A “deceleration” describes a decrease in the heart rate of the fetus from its baseline heartrate. “Late decelerations” are described as a transient decrease in the fetal heart rate occurring at or after the peak of a uterine contraction. Late decelerations may represent some degree of utero-placental insufficiency. All blood flow in and out of the intravillious space stops briefly during a contraction. A normal fetus with normal reserve (oxygen in its bloodstream, in the blood of the placenta, and in the intravillous space) will probably not notice the tiny drop in total oxygen availability during these contractions. But a fetus that has used up its reserve, or cannot maintain its reserve will, over the course of the contraction, may develop some degree of hypoxia, hypercarbia and acidosis. This otherwise normal fetus will respond by slowing its heart rate, to conserve energy. After the contraction passes and fresh blood resupplies the intravillous space, the hypoxia, hypercarbia and acidosis is eased and the fetal heart rate returns to normal. (more…)

Meconium (antenatal period)

Meconium is the earliest stools of an infant. Unlike later feces, meconium is composed of materials ingested during the time the infant spends in the uterus. Meconium is almost sterile, unlike later feces, is viscous and sticky like tar, and has no odor. It should be completely passed by the end of the first few days of life, with the stools progressing toward yellow.  Meconium is normally stored in the infant’s bowel until after birth, but sometimes it is expelled into the amniotic fluid prior to birth or during labor and delivery. Meconium liquor is recognized by medical staff as a sign of fetal distress, and puts the neonate at risk of meconium aspiration.

Meconium Aspiration Syndrome (antenatal period)

Meconium aspiration syndrome is a condition which describes respiratory distress in a newborn who has breathed (aspirated) meconium into the lungs at or before the time of birth. Affected newborns have bluish skin, breathe rapidly, and grunt when attempting to exhale. The diagnosis is based on the presence of meconium in the amniotic fluid at birth, respiratory distress in the newborn, and an abnormal chest x-ray. (more…)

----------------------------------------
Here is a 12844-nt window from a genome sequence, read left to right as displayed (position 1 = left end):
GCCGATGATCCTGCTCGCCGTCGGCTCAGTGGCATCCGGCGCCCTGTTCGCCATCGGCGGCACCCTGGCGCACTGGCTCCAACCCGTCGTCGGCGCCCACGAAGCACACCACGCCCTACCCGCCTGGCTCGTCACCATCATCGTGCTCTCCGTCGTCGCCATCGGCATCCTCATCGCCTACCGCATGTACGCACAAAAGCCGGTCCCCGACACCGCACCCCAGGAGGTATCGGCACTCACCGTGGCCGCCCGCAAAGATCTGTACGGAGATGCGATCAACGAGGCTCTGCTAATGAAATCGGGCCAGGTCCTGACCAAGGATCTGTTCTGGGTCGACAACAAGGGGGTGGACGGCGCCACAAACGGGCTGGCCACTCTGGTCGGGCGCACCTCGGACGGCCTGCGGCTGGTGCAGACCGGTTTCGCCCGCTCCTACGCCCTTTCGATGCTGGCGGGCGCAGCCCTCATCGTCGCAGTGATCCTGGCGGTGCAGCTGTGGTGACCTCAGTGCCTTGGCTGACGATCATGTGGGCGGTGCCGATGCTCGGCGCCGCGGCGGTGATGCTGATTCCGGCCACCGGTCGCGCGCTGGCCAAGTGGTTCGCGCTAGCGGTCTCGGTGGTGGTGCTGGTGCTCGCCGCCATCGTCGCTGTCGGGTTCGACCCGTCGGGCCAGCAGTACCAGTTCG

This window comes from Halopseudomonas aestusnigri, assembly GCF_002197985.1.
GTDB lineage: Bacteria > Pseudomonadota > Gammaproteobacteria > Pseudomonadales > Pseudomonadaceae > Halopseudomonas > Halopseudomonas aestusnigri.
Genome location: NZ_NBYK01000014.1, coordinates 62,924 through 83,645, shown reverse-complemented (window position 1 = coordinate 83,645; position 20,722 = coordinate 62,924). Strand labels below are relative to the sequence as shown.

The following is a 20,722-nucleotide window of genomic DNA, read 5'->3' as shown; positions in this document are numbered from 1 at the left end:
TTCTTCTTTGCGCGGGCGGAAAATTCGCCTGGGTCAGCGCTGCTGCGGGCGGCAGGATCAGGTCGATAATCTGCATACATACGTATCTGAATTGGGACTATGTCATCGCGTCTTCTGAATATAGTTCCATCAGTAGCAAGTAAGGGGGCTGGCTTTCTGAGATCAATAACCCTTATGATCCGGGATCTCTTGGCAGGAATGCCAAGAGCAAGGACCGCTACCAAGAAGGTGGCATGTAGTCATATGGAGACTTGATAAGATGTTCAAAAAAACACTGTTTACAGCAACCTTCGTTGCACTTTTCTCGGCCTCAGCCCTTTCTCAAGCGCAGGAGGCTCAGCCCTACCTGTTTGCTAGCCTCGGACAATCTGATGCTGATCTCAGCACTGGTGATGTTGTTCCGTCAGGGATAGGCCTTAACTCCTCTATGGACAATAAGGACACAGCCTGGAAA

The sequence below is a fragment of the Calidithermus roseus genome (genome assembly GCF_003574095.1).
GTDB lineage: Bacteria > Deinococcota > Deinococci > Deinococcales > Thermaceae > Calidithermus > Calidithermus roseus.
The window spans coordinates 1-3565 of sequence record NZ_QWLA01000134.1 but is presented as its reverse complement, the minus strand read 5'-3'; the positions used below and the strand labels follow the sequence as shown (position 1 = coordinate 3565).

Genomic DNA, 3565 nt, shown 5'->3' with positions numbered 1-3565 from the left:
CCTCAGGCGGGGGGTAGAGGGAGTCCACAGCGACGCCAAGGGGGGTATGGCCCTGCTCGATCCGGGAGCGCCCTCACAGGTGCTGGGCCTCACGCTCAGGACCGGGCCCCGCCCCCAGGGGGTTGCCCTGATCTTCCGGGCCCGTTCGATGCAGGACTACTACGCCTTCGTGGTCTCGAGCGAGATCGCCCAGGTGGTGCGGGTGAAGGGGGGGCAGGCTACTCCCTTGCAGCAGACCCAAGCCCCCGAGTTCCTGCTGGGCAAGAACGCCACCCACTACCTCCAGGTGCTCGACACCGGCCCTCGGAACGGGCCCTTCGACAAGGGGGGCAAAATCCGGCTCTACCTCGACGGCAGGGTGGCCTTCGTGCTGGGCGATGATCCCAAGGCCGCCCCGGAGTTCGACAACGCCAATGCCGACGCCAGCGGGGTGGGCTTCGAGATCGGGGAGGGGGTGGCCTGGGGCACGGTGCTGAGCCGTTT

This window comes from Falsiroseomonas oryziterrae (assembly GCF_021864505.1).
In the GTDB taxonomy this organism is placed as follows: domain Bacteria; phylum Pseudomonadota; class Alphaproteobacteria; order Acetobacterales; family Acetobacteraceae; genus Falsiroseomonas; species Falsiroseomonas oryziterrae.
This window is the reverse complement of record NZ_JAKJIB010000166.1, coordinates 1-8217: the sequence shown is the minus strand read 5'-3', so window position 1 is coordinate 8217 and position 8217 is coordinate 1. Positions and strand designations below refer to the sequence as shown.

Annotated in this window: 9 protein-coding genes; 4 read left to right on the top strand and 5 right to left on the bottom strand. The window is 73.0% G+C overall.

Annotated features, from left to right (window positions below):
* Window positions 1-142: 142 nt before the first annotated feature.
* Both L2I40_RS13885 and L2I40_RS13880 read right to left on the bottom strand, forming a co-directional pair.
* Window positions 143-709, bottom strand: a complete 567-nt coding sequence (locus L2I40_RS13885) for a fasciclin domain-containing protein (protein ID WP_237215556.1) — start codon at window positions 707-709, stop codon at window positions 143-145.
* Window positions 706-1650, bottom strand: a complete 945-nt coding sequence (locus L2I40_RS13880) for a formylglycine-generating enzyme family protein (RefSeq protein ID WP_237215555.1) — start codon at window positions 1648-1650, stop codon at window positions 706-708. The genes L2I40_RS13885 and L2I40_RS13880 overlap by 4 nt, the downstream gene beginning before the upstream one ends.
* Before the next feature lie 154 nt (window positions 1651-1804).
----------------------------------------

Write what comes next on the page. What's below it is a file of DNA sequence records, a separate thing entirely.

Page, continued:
Multi-Cystic Encephalomalacia (antenatal period)

Multicystic encephalomalacia is a diffuse lesion involving the brain parenchyma in the perinatal period. The most common causative factor that is implicated in the pathogenesis of this condition is severe hypoxia causing ischemic insult and subsequent cerebral necrosis.

Neonatal (Newborn) Asphyxia (antenatal period)

Neonatal Asphyxia is defined as respiratory failure in a newborn infant. This condition can be caused by the inadequate intake of oxygen before, during, or just after birth. Newborn infants normally start to breathe without assistance and cry almost immediately after delivery. Within one minute of delivery, most infants are breathing well without assistance. Neonatal asphyxia is present when an infant fails to establish sustained respiration after birth. Another sign of Neonatal asphyxia is when an infant has no tone and/or low tone (unable to move extremities on its own) after delivery. (more…)

Oligohydramnios (prenatal period)

Oligohydramnios is a condition which occurs when there is a decreased amount of fluid in the amniotic sac. This condition is most often seen in the third trimester, and affects less than 10% of pregnancies. (more…)